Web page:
Mudcat Café message #3935375 The Mudcat Café TM
Thread #162666   Message #3935375
Posted By: Jim Carroll
05-Jul-18 - 03:34 AM
Thread Name: New Book: Folk Song in England
Subject: RE: New Book: Folk Song in England
" but that would not diminish their usefulness."
That depends how you use it Steve
I would have been totally lost without Steve's list when I was annotating our website - I am now putting together a possible book of Traveller songs and Stories and again, it is proving invaluable (I find myself wishing he'd done the same job on traditional stories)
He has given many of the songs we recorded Roud Numbers, some of them are the only ones under his number.

To say they are not selectively chosen is inaccurate - at one time the list didn't include parlour songs and Victorian tear-jerkers - it does now.
I seem to remember that he (rightly) didn't include a couple of our songs earlier on because they were not traditional - he hadn't reached the (everything that the singers sang' stage then.

For this side of his contribution I am not belittling Steve's list in any way
I was a fly on the wall at a Sheffield Conference when my friend, Prof., Bob Thomson met Steve and discussed his list - Bob was as staggered at Steve's work as we ll were - I still feel the same

Having said that, one of the other uses I made of Steve's list wa, when I was asked for examples of folk songs I would automatically say - "go and work your way through the Roud Index; that's an excellent overview of what a folk song is".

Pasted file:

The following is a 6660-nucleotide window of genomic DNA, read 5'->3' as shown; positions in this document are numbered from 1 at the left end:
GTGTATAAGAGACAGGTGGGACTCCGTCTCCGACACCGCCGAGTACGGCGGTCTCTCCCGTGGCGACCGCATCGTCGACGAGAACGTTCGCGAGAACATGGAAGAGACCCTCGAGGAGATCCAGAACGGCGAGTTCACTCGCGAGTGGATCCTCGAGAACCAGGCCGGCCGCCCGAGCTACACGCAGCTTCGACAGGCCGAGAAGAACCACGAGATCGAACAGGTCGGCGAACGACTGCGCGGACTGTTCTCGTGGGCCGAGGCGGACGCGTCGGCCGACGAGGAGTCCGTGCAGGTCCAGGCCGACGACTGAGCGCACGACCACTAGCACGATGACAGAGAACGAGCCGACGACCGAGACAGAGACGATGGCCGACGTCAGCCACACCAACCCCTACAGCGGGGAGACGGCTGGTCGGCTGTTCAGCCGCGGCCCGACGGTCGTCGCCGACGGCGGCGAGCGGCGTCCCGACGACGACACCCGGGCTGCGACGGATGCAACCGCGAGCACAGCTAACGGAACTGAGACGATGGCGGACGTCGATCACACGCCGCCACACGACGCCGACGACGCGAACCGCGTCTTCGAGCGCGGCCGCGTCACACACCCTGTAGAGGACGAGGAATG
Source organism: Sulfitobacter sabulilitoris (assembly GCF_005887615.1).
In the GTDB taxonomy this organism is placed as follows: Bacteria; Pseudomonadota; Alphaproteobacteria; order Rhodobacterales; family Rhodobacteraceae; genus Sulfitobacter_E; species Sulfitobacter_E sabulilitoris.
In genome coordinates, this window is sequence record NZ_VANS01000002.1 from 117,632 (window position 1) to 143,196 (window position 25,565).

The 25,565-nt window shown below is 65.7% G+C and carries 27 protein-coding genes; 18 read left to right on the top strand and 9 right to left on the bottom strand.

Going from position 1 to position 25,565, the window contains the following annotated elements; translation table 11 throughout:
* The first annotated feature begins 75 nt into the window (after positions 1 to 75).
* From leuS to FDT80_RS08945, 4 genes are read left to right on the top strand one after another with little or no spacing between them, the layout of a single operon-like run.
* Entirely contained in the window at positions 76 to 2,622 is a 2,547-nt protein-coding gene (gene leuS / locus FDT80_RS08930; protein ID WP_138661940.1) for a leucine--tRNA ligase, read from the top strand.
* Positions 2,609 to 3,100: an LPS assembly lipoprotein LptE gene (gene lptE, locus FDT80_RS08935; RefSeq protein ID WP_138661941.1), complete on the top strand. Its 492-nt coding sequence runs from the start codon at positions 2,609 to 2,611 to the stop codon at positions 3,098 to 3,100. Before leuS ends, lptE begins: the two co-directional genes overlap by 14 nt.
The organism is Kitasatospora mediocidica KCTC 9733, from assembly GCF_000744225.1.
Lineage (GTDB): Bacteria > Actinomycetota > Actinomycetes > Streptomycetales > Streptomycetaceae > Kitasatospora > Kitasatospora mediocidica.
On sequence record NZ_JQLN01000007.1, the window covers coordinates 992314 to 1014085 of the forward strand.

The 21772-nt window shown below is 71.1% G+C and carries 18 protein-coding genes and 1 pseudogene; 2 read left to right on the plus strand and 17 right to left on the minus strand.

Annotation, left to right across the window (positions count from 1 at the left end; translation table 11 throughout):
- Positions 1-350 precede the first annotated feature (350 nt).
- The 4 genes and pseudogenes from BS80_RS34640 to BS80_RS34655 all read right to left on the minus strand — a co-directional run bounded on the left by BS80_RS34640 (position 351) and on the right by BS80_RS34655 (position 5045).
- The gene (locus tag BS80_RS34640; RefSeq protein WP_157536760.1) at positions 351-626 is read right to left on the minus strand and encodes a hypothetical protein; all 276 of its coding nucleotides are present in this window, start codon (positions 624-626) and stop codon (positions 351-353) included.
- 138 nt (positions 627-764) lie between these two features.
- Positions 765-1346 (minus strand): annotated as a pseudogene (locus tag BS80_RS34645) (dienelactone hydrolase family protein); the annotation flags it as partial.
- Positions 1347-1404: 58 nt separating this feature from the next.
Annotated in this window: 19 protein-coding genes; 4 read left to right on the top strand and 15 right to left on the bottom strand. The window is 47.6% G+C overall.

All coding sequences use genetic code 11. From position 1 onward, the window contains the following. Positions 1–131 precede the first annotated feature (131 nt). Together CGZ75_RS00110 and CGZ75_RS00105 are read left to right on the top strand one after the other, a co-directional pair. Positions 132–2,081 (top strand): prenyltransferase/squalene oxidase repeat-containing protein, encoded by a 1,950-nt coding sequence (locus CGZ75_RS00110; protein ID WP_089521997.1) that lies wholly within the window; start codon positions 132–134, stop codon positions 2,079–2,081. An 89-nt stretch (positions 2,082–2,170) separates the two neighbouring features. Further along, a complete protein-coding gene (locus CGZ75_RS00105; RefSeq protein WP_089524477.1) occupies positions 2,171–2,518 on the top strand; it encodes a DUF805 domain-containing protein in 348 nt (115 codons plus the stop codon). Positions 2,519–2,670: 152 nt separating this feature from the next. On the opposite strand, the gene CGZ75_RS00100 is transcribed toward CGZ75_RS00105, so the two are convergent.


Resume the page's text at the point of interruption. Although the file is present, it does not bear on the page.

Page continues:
I can't do that any more with all honesty - I don't want people thinking 'Put a Bit of Powder on it Father' is a folk song - that would not be accurate

Richard
Can we drop this 'origins' bit - we don't know for certain where any of these songs originated, we can only guess - that is my point
It would be insane for Roud to choose his songs by origins - it would contain very few songs if he did

Can I make clear why this subject is so important to me
I have always considered that our folk songs represent the emotions, aspirations and experiences of 'ordinary people' (horrible phrase, but 'working people tends to raise hackles among some) - 'the voice of the people' as it has been known for a long, long time.
To attribute 90+%those songs to a commercial industry returns those people to the place they have occupied throughout history 'voiceless' repeaters of something that has been sold to them
I am not prepared to accept that without being given sound evidence that that is the case.

I know beyond reasonable doubt that Irish rural dwellers were producing songs as a reaction to what was happening around them in their many hundreds right into the middle of the twentieth century
They did so under the most unimaginable conditions - starvation, mass evictions, forced emigration, land wars, fights for independence, bloody civil war... all produced masses of songs
On top of this, they made songs about local railways, drownings, drunken sprees, enforced marriages, the weather, everyday work.... all recorded locally in song throughout Ireland
I was told by a 'print origins' advocate that 'The English were too busy feeding their families to make songs"
I don't believe that for one minute - do you?
Jim Carroll